Echevarne credited the region’s strong traffic performance due to it being somewhat unaffected by some global trends, such as the downturn in the number of passengers from Asia during the pandemic.

Burke added that North America traffic is 9% below where it was in 2019, affected by international traffic taking a big hit, including the lack of travellers from Asia over the past few years.

“But we are seeing a total recovery by 2024,” he said.

SOA Day 1 session 2.

Echevarne (far right) highlighted the “very impressive potential” for duty free and travel retail Latin America.

On the average contribution that retail concessions make to overall airport revenues, the ACI executives provided a zoomed in view of the figures.

“In Latin America only 28% of airport revenue comes from non-aeronautical activates, mainly from retail,” said Echevarne. “That’s why I say very firmly that there is big potential in Latin America to increase non-aeronautical activities. Duty free, out of all non-aeronautical revenue, is about 50%, so the bottom line of the airport operators in Latin America depends absolutely on the performance of retail.”

He pointed out how Latin America has the highest proportion of private sector run airports in the world.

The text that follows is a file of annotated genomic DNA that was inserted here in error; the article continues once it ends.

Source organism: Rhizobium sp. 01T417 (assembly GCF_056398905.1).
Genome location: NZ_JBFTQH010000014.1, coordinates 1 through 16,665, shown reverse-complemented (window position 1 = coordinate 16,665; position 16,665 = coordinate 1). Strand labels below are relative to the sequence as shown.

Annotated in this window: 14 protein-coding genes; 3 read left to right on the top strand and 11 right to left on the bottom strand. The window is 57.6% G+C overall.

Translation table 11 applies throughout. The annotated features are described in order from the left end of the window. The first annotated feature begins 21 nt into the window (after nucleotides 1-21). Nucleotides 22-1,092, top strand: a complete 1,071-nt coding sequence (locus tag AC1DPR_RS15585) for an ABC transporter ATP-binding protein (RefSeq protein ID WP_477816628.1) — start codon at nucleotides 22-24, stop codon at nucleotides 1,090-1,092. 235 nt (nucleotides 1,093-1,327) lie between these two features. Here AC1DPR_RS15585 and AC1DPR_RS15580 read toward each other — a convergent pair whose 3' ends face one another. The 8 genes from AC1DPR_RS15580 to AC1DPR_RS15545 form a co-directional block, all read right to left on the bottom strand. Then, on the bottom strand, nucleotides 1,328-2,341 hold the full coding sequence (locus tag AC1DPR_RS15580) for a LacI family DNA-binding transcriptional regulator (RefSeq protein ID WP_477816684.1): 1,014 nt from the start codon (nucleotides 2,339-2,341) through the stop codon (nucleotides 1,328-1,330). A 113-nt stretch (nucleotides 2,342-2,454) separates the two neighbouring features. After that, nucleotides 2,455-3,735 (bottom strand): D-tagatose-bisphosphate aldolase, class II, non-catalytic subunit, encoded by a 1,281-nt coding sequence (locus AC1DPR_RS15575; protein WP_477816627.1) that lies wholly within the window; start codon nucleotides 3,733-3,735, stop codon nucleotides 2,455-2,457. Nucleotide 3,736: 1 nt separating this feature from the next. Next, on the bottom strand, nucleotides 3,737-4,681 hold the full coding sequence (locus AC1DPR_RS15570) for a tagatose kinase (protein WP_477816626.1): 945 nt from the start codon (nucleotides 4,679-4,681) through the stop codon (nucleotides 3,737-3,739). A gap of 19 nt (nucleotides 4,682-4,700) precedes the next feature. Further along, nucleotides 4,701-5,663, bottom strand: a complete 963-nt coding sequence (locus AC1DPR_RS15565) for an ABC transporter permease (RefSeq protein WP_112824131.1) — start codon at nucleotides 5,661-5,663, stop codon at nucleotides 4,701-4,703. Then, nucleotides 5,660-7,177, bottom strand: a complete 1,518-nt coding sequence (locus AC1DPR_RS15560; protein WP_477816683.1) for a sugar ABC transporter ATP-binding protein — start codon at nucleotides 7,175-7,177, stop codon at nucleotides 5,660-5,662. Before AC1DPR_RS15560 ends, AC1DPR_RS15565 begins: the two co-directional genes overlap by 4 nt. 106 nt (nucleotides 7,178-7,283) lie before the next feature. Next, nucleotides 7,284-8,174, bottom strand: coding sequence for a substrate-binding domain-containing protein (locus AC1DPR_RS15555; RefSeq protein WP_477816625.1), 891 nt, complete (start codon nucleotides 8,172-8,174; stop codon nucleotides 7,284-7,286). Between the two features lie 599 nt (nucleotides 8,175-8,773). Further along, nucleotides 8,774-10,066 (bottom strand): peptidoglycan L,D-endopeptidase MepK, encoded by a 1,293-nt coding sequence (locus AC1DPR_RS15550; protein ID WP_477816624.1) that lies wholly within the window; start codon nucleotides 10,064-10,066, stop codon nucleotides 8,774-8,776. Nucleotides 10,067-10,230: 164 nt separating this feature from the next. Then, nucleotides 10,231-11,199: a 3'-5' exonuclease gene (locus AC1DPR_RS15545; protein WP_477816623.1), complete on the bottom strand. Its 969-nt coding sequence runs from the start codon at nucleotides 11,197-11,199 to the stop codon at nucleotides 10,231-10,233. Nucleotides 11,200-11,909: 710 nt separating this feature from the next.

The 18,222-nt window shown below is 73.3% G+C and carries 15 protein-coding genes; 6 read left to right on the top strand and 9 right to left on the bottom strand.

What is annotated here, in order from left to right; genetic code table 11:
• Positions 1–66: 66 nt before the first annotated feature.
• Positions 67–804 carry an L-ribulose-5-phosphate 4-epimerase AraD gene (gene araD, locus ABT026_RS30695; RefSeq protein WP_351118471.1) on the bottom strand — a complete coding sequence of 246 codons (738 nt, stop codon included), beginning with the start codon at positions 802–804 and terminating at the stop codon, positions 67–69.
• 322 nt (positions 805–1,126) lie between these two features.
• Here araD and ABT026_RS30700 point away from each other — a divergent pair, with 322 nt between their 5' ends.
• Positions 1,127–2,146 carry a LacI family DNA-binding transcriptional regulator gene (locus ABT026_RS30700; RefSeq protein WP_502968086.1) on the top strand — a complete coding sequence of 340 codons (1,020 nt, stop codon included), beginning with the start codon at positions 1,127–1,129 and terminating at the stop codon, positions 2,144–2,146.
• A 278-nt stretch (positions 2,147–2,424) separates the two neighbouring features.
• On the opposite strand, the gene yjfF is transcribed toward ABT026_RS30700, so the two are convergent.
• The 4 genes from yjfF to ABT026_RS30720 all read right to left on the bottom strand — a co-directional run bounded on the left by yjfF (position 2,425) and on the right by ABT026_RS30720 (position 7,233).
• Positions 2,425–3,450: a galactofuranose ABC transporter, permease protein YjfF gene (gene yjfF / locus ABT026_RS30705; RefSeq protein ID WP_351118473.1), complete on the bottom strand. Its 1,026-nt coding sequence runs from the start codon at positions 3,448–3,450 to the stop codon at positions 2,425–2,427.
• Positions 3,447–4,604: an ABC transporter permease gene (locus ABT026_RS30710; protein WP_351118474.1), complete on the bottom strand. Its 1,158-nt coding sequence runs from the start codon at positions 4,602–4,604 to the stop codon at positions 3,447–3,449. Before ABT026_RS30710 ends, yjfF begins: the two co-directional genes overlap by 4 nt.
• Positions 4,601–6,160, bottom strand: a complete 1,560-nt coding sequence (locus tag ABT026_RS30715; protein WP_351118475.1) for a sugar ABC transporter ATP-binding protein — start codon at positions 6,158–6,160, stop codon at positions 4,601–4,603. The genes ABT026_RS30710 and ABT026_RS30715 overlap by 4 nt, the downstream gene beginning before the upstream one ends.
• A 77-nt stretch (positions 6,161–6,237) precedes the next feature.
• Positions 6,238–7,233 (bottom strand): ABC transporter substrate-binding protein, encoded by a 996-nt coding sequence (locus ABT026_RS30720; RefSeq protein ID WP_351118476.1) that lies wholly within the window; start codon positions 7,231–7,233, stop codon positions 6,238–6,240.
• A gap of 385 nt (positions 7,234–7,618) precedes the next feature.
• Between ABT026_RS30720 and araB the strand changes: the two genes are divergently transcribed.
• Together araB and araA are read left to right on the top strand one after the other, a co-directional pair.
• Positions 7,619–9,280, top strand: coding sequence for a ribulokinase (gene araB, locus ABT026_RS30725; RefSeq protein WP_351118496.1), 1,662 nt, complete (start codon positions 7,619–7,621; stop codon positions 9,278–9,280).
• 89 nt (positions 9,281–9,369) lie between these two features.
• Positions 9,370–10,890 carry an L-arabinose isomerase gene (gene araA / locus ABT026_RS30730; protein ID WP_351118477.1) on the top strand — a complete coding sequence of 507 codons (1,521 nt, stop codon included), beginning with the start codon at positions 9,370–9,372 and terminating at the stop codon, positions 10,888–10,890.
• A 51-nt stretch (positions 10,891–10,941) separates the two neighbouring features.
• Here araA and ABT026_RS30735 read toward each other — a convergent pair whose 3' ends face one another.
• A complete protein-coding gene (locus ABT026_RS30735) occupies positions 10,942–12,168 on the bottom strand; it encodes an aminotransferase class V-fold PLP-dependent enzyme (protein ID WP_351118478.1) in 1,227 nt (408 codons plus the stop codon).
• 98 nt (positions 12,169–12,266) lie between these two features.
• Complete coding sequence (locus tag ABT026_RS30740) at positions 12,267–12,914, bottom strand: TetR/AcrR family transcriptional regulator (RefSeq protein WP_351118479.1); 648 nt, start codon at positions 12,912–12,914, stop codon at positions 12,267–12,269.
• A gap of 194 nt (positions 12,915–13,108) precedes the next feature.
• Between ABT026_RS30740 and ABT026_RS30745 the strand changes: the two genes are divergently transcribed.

“That is actually very important as they are very much aware of the importance of the bottom line and of retail,” he stressed.

Burke said North America is practically the opposite, with the majority of airports are owned by city or state government authorities.

“But revenue is a key component to any success of any business,” he said, revealing how, in North America, non-aeronautical and commercial revenue is about 25% of total airport revenues. Within that, retail concessions generate 5%.

SOA Day 1 session 2.

The session marked the first time Burke (middle) and Echevarne (right) had shared a stage. 

The two discussed the reasons for the sizeable difference in the share, from North America’s big box retailers vying for people’s attention to the time it takes to get through security, as well as cultural differences all playing a role.

Burke pointed out that passengers commonly reference long security lines as the biggest barrier to shopping, but how new baggage scanning technology that means hand baggage no longer needs to be unpacked, is set to help to streamline the process significantly and, in turn, free up time for shopping.

Burke also outlined how, when it comes to North America’s larger airports, there are lots of great 20th century airports but very few good 21st century airports, meaning that the infrastructure footprint is not yet widely modernised and how this is one of the key challenges for boosting the revenue contribution of DF&TR moving forward.

One influencing factor for this, he said, is how the region’s hubs are “lagging behind in terms of privatisation”, compared to globally, and having the finance in place for upgrades needed, including delivering a more forward-looking retail offer.

Echevarne once again stressed the “huge potential” to grow revenue from DF&TR by making it as “easy as possible” for passengers to take advantage of shopping opportunities.

He added: “We strongly believe that if traffic in Latin America were to be liberalised, the opportunity for growth would be fantastic.”